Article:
27 Ways to Be an Ally for someone with PMDD or other mental health concerns.
If you're doing Mental Health Week 2015 about PMDD then comment below and link your channel/playlist.
If you don't know what Mental Health Week is then check out the video below (and its description).
Would anyone be interested in a Facebook support group for either teens with PMDD or their parents/caregivers? It would be a secret group so you don't have to be "out" about you or your loved one's PMDD to take part -- but that does mean you have to ask us to add you. Comment or private message our Facebook page if you're interested.
The National Alliance on Mental Health (NAMI) is an organization dedicated to educating people about mental illness and helping people with mental illness and their families. It's a great organization and their site has lots of information and resources. They even mention PMDD a little -- just a little.
And while you're at it, ask them to add more information and resources specific to PMDD
Anxiety In Teens is kind of like Lunar not Loony except for teens with all types of mental illnesses and mental health challenges. They don't have any resources specifically about PMDD, but they have lots about depression, anxiety and self harm. Ask them to cover PMDD here.
Below, you can also watch their founder's TED Talk on her experience with anxiety and why she created the site.
Journaling as a way to cope with and recover from difficulties such as mental illness isn't exactly new. People have been journaling to cope with their struggles for centuries. As the internet sprung up, a new medium was created, blogging. Blogging can have the same introspective benefits of journaling, but the whole world can see and comment. So is blogging about your mental health experience a good way to cope and recover?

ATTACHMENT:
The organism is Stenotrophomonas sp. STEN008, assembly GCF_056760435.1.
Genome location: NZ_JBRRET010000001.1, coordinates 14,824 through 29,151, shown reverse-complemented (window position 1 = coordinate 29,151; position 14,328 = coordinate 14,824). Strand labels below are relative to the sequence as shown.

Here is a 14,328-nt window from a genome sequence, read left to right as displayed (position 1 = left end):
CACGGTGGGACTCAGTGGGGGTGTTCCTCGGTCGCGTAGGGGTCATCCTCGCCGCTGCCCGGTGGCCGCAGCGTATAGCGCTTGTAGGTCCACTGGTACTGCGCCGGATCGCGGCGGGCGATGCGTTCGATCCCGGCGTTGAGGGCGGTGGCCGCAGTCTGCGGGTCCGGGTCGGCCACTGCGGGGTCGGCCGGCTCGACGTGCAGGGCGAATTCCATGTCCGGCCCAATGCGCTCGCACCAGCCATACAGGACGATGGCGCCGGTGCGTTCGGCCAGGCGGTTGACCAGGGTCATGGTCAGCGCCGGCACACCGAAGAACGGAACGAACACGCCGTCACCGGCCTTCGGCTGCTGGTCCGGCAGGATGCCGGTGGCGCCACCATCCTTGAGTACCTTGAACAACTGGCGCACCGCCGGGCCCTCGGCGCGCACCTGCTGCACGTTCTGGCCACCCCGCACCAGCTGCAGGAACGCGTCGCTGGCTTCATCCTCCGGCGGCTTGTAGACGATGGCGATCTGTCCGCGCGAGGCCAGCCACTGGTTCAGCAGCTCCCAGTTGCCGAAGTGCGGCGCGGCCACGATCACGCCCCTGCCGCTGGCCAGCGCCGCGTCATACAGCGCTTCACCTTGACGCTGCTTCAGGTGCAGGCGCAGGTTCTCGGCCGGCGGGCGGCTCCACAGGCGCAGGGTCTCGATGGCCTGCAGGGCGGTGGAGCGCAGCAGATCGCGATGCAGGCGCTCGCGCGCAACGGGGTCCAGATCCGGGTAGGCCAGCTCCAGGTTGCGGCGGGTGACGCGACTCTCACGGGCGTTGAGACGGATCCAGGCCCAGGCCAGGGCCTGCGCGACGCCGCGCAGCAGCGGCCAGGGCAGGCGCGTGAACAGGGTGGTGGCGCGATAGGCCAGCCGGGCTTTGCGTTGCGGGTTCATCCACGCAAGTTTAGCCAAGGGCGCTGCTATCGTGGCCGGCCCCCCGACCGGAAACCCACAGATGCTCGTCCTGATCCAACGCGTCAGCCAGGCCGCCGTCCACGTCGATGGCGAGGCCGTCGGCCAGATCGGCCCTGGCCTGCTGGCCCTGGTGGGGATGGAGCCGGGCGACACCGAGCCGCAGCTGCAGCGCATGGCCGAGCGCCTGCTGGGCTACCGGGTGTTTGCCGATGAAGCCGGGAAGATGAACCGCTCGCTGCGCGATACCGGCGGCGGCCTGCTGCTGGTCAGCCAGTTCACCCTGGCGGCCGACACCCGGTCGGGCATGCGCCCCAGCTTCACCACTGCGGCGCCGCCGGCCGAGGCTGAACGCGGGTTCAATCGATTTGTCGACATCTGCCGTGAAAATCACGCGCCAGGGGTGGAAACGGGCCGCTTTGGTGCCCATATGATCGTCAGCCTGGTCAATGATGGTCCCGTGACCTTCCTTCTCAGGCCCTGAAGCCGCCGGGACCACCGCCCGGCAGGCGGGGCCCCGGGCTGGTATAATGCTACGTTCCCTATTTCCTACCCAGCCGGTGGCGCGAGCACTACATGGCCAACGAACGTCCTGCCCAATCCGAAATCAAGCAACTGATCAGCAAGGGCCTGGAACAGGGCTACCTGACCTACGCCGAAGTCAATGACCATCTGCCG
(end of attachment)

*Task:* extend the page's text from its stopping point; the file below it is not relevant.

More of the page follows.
Many mental health professionals recommend blogging, but others are hesitant. Blogs have the advantage of connecting users to other people going through the same thing. With a blog, you can reach out to others and others can reach out to you -- this sense of community and common struggle can be really powerful. Not all online connections can be beneficial though, some commenters can be negative or encourage unhealthy behaviors. In addition, for teens with mental illness blogging also holds all the dangers any teen would have with a blog.
Do you blog or vlog about your PMDD? Do you follow any mental health blogs?
Would you let your teen blog about their experience with PMDD?
For some people, PMDD comes with thoughts of suicide. Suicide is never the answer. If you are thinking about suicide right now call:
U.S. & Canada - 1-800-273-TALK (8255)
Australia - 13 11 14
UK - 08457 90 90 90
ROI - 116 123
Remember that with PMDD you'll be feeling a lot better in a couple hours, days or weeks. Hold on and get help!
If you're worried that someone you know may be thinking about suicide then ask and check out our list of warning signs. Asking isn't putting an idea in someone's head, it's making sure they are safe. For more on how you can help check out The National Suicide Prevention Lifeline's list of Five Ways You Can Help.
If your country isn't covered in the list of hotline numbers or we got the number wrong please let us know in a comment and we'll fix it as soon as we can.